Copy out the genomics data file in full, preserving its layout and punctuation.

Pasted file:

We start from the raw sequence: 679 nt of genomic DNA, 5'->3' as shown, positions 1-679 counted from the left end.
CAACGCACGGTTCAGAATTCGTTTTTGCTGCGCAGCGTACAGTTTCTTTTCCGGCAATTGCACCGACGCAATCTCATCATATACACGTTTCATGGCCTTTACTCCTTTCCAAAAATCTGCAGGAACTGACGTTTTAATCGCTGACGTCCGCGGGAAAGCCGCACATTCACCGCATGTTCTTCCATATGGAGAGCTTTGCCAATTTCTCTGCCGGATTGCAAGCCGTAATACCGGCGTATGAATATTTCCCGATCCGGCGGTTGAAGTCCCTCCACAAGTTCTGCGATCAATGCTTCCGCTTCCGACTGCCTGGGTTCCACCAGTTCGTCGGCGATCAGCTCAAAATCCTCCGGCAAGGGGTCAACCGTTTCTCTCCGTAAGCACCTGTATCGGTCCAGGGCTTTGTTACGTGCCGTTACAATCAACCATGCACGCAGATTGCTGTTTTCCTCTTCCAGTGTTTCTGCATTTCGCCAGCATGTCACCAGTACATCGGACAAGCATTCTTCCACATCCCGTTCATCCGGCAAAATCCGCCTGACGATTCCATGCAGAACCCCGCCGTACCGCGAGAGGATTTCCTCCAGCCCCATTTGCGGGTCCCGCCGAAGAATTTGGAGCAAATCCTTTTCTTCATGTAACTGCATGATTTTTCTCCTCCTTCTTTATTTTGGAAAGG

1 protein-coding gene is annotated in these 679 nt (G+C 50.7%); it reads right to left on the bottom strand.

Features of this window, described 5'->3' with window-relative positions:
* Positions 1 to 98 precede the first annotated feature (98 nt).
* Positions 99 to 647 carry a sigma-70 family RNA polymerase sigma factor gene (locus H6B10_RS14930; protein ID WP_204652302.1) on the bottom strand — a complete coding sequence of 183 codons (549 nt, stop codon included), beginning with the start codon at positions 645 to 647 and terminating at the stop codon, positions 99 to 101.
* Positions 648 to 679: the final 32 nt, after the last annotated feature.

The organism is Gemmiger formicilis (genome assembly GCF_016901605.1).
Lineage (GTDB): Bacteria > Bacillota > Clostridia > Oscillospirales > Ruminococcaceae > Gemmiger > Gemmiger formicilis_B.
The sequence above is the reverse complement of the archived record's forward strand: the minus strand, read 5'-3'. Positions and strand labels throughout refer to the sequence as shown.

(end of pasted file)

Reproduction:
We start from the raw sequence: 679 nt of genomic DNA, 5'->3' as shown, positions 1-679 counted from the left end.
CAACGCACGGTTCAGAATTCGTTTTTGCTGCGCAGCGTACAGTTTCTTTTCCGGCAATTGCACCGACGCAATCTCATCATATACACGTTTCATGGCCTTTACTCCTTTCCAAAAATCTGCAGGAACTGACGTTTTAATCGCTGACGTCCGCGGGAAAGCCGCACATTCACCGCATGTTCTTCCATATGGAGAGCTTTGCCAATTTCTCTGCCGGATTGCAAGCCGTAATACCGGCGTATGAATATTTCCCGATCCGGCGGTTGAAGTCCCTCCACAAGTTCTGCGATCAATGCTTCCGCTTCCGACTGCCTGGGTTCCACCAGTTCGTCGGCGATCAGCTCAAAATCCTCCGGCAAGGGGTCAACCGTTTCTCTCCGTAAGCACCTGTATCGGTCCAGGGCTTTGTTACGTGCCGTTACAATCAACCATGCACGCAGATTGCTGTTTTCCTCTTCCAGTGTTTCTGCATTTCGCCAGCATGTCACCAGTACATCGGACAAGCATTCTTCCACATCCCGTTCATCCGGCAAAATCCGCCTGACGATTCCATGCAGAACCCCGCCGTACCGCGAGAGGATTTCCTCCAGCCCCATTTGCGGGTCCCGCCGAAGAATTTGGAGCAAATCCTTTTCTTCATGTAACTGCATGATTTTTCTCCTCCTTCTTTATTTTGGAAAGG

1 protein-coding gene is annotated in these 679 nt (G+C 50.7%); it reads right to left on the bottom strand.

Features of this window, described 5'->3' with window-relative positions:
* Positions 1 to 98 precede the first annotated feature (98 nt).
* Positions 99 to 647 carry a sigma-70 family RNA polymerase sigma factor gene (locus H6B10_RS14930; protein ID WP_204652302.1) on the bottom strand — a complete coding sequence of 183 codons (549 nt, stop codon included), beginning with the start codon at positions 645 to 647 and terminating at the stop codon, positions 99 to 101.
* Positions 648 to 679: the final 32 nt, after the last annotated feature.

The organism is Gemmiger formicilis (genome assembly GCF_016901605.1).
Lineage (GTDB): Bacteria > Bacillota > Clostridia > Oscillospirales > Ruminococcaceae > Gemmiger > Gemmiger formicilis_B.
The sequence above is the reverse complement of the archived record's forward strand: the minus strand, read 5'-3'. Positions and strand labels throughout refer to the sequence as shown.